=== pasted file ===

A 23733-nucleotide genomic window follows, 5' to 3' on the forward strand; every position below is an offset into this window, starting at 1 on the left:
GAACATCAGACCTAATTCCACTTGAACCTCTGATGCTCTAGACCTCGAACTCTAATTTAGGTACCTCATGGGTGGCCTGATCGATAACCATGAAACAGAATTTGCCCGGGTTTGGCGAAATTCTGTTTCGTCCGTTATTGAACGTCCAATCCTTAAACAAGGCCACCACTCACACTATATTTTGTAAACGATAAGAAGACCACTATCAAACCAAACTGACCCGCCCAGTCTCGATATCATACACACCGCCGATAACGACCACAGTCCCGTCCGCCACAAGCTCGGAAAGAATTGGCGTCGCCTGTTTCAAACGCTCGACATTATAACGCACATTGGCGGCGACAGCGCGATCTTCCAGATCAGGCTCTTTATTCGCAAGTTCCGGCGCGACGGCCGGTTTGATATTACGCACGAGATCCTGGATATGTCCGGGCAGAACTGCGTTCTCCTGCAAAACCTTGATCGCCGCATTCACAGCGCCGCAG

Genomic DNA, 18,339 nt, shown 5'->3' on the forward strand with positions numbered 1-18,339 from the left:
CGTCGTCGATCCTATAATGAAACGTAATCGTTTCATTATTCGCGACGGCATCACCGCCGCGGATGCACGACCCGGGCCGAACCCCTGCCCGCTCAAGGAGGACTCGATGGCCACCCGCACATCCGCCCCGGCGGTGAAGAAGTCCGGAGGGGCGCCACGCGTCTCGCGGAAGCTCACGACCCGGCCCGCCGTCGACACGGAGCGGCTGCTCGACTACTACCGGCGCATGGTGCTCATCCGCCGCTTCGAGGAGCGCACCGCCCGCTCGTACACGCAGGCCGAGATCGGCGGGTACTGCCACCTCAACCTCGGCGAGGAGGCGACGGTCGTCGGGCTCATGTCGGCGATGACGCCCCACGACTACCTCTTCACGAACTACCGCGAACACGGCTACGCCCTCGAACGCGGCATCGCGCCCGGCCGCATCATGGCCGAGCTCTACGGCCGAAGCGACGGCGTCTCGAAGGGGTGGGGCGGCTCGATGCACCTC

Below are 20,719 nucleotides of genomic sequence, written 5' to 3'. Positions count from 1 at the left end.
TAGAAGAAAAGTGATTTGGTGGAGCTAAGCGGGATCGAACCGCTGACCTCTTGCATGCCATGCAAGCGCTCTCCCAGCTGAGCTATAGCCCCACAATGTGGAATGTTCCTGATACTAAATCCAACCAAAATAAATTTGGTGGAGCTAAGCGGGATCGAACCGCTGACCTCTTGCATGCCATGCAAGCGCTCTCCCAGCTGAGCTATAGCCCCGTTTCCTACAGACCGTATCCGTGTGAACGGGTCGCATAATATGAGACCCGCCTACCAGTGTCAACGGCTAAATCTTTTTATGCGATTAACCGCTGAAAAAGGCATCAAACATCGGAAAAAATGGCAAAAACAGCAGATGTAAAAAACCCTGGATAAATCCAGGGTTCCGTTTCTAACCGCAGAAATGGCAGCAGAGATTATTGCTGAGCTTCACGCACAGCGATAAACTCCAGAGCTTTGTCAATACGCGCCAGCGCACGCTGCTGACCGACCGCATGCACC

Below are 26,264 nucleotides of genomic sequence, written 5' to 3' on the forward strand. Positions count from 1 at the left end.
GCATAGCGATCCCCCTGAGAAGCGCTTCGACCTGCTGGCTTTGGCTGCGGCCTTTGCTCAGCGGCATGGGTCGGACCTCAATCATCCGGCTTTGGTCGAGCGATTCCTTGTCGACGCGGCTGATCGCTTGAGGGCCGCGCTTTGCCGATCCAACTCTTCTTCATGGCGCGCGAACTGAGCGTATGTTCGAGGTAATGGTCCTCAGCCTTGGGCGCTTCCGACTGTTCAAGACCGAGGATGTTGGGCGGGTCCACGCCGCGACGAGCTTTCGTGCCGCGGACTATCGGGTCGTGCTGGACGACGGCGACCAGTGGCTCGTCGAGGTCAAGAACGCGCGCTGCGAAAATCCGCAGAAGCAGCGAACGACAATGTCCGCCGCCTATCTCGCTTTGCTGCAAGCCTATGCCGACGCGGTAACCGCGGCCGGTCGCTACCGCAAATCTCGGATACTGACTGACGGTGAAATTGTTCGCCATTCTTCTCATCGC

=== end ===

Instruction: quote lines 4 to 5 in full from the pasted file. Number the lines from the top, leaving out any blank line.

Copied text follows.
CGTCGTCGATCCTATAATGAAACGTAATCGTTTCATTATTCGCGACGGCATCACCGCCGCGGATGCACGACCCGGGCCGAACCCCTGCCCGCTCAAGGAGGACTCGATGGCCACCCGCACATCCGCCCCGGCGGTGAAGAAGTCCGGAGGGGCGCCACGCGTCTCGCGGAAGCTCACGACCCGGCCCGCCGTCGACACGGAGCGGCTGCTCGACTACTACCGGCGCATGGTGCTCATCCGCCGCTTCGAGGAGCGCACCGCCCGCTCGTACACGCAGGCCGAGATCGGCGGGTACTGCCACCTCAACCTCGGCGAGGAGGCGACGGTCGTCGGGCTCATGTCGGCGATGACGCCCCACGACTACCTCTTCACGAACTACCGCGAACACGGCTACGCCCTCGAACGCGGCATCGCGCCCGGCCGCATCATGGCCGAGCTCTACGGCCGAAGCGACGGCGTCTCGAAGGGGTGGGGCGGCTCGATGCACCTC

Below are 20,719 nucleotides of genomic sequence, written 5' to 3'. Positions count from 1 at the left end.